A former healthcare executive prior to entering politics, Tennessee Governor Phil Bredesen inherited the state’s TennCare health insurance program after he took office in 2003.
TennCare was launched to address the needs of the state’s uninsured and Medicare ineligible residents who could not obtain private insurance on the open insurance market due to pre-existing medical conditions or affordability. Several years after TennCare was implemented, several participating insurance companies suffered catastrophic financial losses due to unanticipated demand for enrollment. After several years, TennCare benefits were evaluated and many were eliminated, provoking enrollees and participating medical providers to opt out of the program.
Cover Tennesse (CoverTN) is Governor Bredesen’s new, multi-pronged effort to extend health insurance to Tennessee’s uninsured. Cover Tennessee’s other programs are: CoverKids, comprehensive health insurance for qualifying children 18 years-old and under; AccessTN, comprehensive health insurance for Tennesseans with uninsurable or catastrophic health care conditions; and CoverRx, a pharmacy assistance program providing uninsured Tennesseans access to affordable prescriptions.
Similar to state-administered health insurance programs in other states, CoverTN mandates that enrollees in the program must meet certain income requirements and provide proof that the applicant (and his/her dependants) have been uninsured for at least six months prior to enrolling for benefits under CoverTN. The program has a 12-month pre-existing condition waiting period. No benefits will be paid for medical conditions present during the immediate six months prior to enrolling in CoverTN.
After the member has been enrolled in CoverTN for 12 months, CoverTN will begin covering pre-existing conditions. The pre-existing condition waiting period can be shortened or waived for members with prior creditable coverage who apply within 63 days of an involuntary loss of their coverage.
Effective December, 2009, CoverTN officials announced that new enrollments have been suspended until the state budget can be reconciled.
The business of health insurance is changing. For years, full-time Tennessee employees could rely on group insurance coverage that was largely subsidized by their employer. But today, many Tennessee businesses no longer offer health insurance to employees, a result of state and national reforms to redefine how health insurance is obtained. As a Tennessee resident, individual health insurance is widely available from most major insurance companies. Depending on your needs, you can select from a wide variety of plans to meet your needs, including short term major medical plans; high and low deductible plans; HMOs; and PPOs.
As the cost of healthcare continues to escalate, many Tennessee employers are increasing premium rates for employees who seek group health coverage, if it exists at all. This is resulting in a growing number of employers in Tennessee abandoning group health coverage as an employee benefit. Individual coverage is becoming a more attractive option for individuals and families who need affordable healthcare. In response, major insurance carriers are now offering a new line of individual policies that weren’t available before national healthcare reform proposals began circulating in Congress.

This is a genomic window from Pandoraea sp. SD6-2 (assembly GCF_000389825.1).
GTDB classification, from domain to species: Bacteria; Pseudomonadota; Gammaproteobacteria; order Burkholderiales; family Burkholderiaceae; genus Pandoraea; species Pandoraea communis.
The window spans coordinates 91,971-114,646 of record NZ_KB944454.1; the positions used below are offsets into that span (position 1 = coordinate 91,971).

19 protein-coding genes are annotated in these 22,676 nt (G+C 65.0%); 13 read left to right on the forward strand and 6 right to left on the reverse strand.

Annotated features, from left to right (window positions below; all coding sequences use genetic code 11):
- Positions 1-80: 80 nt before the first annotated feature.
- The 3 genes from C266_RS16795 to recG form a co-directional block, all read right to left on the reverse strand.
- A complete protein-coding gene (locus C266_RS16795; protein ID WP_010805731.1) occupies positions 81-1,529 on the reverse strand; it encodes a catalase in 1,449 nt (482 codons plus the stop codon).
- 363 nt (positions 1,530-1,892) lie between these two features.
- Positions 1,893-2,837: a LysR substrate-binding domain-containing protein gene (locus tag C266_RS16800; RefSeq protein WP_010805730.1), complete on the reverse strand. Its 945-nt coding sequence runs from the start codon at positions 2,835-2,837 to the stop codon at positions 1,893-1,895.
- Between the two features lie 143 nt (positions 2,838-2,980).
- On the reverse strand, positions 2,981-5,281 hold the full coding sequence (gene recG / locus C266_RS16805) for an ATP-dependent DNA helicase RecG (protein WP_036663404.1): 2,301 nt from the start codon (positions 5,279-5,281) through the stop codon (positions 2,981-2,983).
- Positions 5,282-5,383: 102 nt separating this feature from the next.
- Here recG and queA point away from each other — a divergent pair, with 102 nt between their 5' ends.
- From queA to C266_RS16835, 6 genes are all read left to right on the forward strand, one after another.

Choosing quality, affordable health insurance in Tennessee can be difficult due to the range of plans available. With an increasing number of options and providers, it’s important to carefully compare policies and choose the one that is best for you and your family’s needs.
Normally, family health insurance plans consist on an individual (usually a parent or other adult) adding immediate family members to their policy. Affordable family health insurance usually costs less than having a separate health insurance policy for each person in your family since the financial risk to the insurer is spread between all family members in the plan. A family health insurance plan usually has a higher coverage cap or lower combined deductible than an individual one.
Temporary circumstances don’t need to leave you or your family uninsured. With short term health insurance, you will be protected if a medical emergency strikes. Affordable short term health insurance in Tennessee is similar to standard health insurance, except that temporary health insurance can last anywhere from thirty days to one year. A short term health insurance plan may be for you if there is a short gap in your insurance. For example, if you lost your job and began searching for new employment with health insurance benefits, affordable temporary health insurance can help. Short term health insurance coverage is also suitable for people who are recent college graduates or on strike. With affordable short-term health insurance, you have time to compare and contrast individual health plans and make it through the waiting period without worry.
Student insurance is often overlooked until a major medical catastrophe affects the college-bound child in the family. Since minor children are typically covered under a family health insurance policy, many parents assume that their coverage will follow their college-bound child with them to school.
But many colleges and universities require proof of health insurance for students; even if yours does not, student health insurance will probably end up paying for itself. While your college-bound student may be young and healthy now, sudden illness and accidents can happen. The financial impact of an accident or medical complication while uninsured and in college can result in significant medical debt in addition to student loans!